WINTHROP — Tensions flared among Winthrop School Board members Wednesday as they worked to reach consensus on a new version of the $13.4 million Winthrop Public Schools budget at a special meeting of the board.

As approved by a 4-1 vote, the spending plan would mean a 4% increase to taxpayers, but that was not the final step. The proposed budget is headed back to the Winthrop Town Council for discussion when it meets on Monday. 

When school officials intially approved the budget in April on a 3-2 vote, town officials sent it back to the School Board, not to cut more out of the budget, but to show more solid consensus on the spending plan.  

At its special meeting Wednesday, board members met to discuss changes to the budget made by Superintendent Jim Hodgkin.

Ivy Corliss, a School Board member, was a dissenting vote on the previous version of the budget and was the only board member to vote against the budget again, as she was not satisfied with the information Hodgkin presented to her on the transportation department after she asked for more details.

“I don’t know why it’s so hard to get information on this (transportation) line,” Corliss said. 

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She first asked Hodgkin for additional information in April when the School Board was scheduled to approve the previous version of the budget. Hodgkin and Corliss disagreed in recent meetings about the information — Corliss did not think it was enough and does not understand why the numbers are difficult to provide, and Hodgkin said he has given her all of the information that he can.

Corliss wanted to find cuts in the transportation department to slim down school spending that would not affect the academic portion of the budget. Hodgkin had identified $10,000 to cut in the newest version of the budget, approved Wednesday.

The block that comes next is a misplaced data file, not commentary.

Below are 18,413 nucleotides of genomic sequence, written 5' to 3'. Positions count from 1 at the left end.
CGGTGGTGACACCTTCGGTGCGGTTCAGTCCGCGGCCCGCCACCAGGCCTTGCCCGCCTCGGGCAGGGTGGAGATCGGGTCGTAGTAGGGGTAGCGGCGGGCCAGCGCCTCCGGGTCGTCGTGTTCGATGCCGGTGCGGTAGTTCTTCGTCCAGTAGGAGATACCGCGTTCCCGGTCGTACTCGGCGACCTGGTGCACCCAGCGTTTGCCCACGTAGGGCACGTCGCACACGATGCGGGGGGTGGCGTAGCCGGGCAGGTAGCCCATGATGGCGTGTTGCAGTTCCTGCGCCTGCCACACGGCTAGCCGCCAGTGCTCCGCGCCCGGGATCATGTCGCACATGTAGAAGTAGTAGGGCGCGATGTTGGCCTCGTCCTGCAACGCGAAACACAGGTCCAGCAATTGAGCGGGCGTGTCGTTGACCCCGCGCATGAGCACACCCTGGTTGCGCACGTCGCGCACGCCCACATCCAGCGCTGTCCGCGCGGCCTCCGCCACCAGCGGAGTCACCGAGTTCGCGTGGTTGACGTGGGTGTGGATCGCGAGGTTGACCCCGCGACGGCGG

The total amount spent on the transportation department is $811,190, an increase of $232,562. Hodgkin said that’s mostly because the school district has its own bus fleet rather than chartering the buses through Northeast Charter, which the school district ended last year.

Hodgkin said $90,000 — the bulk of the cuts in the latest version of the budget — came mostly from the regular instruction portion, where he was able to cut $71,941. That’s the result of teachers announcing retirements at the end of the year and the expectation that newly hired teachers will be hired at lower salaries.   

Monika McLaughlin, a School Board member who voted against the previous version for the school budget for similar reasons as Corliss, voted in favor of the new budget. She, too, said she wanted more information, but suggested greater transparency as a change moving forward for next budget year. 

“I like this budget. It’s tight, it’s fiscally responsible and I don’t understand why it took so long for the transportation information. I have to echo Ivy on the lack of transparency, that I don’t understand,” McLaughlin said. 

School Board Member Tim Weiss expressed frustration around the tension that surfaced at Wednesday’s meeting as well as at recent school board meetings.

“I’m going to be honest, I’m very frustrated. We have a low budget and people worked hard on it, and we are still going to be the lowest (cost) per pupil in the area – it makes no sense. I don’t understand what’s going on with the transportation, it’s like something else is going on. It’s a solid budget and it makes no sense to me,” he said. 

Following Wednesday’s budget vote, town councilors plan to discuss the Winthrop Public Schools budget at its Monday meeting, but it’s  not clear if the council will vote on it.

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